January 7, 2019 — In the third article of the Croatian Wine Regions series, TCN unveils Croatian Uplands, the country’s northernmost winemaking region.
Hrvatsko zagorje or Croatian uplands is most known for its indigenous white varieties Mirkovača, Moslavac, and Stara krapinska belina (lit. the old Belina of Krapina). The latter is one of the oldest varieties in the world and is considered to be the ancestor of numerous world-famous varieties like Chardonnay, Rhine Riesling, etc. In France and Germany, this Croatian variety is known as Gouais blanc and Heunisch weiss, respectively.
Other notable white wine varieties of Zagorje are Silvanac, Muškat, Pušipel, Kraljevina, and Škrlet, while international varieties include the aforementioned Chardonnay and Rhine Riesling, but also Sauvignon, Traminac (Gewürztraminer), Pinot blanc, and Pinot gris. The cultivation of red varieties in this area mostly comes down to Frankovka and Portugizac.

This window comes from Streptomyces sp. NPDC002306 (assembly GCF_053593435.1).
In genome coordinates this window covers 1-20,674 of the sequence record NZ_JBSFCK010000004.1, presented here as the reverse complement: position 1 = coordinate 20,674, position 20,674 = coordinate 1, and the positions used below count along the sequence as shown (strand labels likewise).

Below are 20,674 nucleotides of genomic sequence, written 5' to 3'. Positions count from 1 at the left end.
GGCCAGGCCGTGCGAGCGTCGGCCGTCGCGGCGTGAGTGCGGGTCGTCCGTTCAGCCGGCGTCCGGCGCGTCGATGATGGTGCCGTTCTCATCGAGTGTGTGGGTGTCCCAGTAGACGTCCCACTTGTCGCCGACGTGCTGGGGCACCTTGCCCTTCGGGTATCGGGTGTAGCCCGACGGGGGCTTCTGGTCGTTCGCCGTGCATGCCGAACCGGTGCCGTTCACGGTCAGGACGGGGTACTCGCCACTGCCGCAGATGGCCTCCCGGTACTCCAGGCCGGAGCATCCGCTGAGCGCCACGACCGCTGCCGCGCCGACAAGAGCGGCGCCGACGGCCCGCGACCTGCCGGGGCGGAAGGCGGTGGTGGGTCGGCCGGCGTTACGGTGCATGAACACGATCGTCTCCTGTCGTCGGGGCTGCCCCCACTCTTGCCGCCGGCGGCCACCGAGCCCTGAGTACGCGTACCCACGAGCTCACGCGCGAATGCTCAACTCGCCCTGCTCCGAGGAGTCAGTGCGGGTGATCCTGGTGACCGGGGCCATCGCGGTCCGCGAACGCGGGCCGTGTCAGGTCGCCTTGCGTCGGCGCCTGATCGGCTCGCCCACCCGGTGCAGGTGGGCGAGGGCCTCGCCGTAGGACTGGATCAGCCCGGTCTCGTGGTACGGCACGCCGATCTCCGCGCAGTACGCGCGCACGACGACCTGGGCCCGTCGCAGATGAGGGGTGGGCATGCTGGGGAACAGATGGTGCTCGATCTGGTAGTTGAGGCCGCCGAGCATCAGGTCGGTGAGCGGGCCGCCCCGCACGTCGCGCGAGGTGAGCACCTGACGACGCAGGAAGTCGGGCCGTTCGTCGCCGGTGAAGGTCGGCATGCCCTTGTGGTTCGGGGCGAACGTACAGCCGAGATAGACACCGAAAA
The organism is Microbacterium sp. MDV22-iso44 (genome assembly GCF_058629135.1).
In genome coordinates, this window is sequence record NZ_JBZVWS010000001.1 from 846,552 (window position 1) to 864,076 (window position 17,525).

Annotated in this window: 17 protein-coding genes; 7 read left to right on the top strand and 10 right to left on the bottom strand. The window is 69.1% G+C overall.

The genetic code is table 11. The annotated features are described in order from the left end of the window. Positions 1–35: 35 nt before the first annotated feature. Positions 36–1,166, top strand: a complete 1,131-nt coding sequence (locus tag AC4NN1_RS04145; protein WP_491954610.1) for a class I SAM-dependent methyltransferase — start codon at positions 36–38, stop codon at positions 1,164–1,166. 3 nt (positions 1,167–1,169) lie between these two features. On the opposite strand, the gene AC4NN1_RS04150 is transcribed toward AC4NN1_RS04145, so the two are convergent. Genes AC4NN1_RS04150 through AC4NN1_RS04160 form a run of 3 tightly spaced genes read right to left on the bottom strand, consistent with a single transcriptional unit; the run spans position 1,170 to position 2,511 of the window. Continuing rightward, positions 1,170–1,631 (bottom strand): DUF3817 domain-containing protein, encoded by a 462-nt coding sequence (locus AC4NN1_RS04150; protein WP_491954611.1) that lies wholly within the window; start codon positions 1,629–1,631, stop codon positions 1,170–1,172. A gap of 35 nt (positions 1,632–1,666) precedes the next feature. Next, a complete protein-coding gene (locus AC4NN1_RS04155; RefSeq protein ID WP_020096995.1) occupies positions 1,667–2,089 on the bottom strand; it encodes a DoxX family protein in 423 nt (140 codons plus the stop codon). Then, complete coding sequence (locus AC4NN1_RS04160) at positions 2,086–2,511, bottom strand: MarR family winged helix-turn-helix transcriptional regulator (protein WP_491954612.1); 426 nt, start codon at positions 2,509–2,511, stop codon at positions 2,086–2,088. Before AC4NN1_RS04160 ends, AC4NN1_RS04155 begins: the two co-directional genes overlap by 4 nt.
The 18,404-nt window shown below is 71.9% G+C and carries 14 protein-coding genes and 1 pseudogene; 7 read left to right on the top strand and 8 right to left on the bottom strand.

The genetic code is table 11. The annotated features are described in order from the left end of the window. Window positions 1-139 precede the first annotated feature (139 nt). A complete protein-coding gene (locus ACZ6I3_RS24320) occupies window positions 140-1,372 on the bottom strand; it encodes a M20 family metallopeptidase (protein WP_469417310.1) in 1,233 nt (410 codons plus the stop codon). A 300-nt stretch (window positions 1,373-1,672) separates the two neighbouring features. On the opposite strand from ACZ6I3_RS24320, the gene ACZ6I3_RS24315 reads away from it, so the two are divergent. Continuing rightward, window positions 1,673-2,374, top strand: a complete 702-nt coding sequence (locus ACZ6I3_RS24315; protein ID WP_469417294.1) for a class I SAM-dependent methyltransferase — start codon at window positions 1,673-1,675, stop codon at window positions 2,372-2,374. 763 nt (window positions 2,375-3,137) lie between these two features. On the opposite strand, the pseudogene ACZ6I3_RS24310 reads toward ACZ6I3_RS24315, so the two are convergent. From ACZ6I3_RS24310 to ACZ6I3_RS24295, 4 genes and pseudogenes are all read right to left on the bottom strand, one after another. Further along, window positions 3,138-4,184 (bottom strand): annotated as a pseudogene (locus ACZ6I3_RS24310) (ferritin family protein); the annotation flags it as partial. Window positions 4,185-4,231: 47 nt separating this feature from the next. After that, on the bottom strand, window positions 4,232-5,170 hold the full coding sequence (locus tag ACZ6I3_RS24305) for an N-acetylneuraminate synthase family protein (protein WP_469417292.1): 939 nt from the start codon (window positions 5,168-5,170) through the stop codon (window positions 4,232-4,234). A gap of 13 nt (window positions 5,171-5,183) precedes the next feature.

As the northernmost Croatian wine region, in recent years, Zagorje has been pioneering in the domestic production of icewines but the region is also gaining recognition as a producer of some of the finest sparkling wines.
In particular, the area of Pleševica hills is regarded as the next big thing in Croatian winemaking and is today one of the most important spots on the Croatian wine map. Though it has a continental climate, this small Uplands subregion gets a lot of sun and is producing mainly Chardonnay, Graševina, Pinot blanc, Traminac, Riesling and Portugizac.
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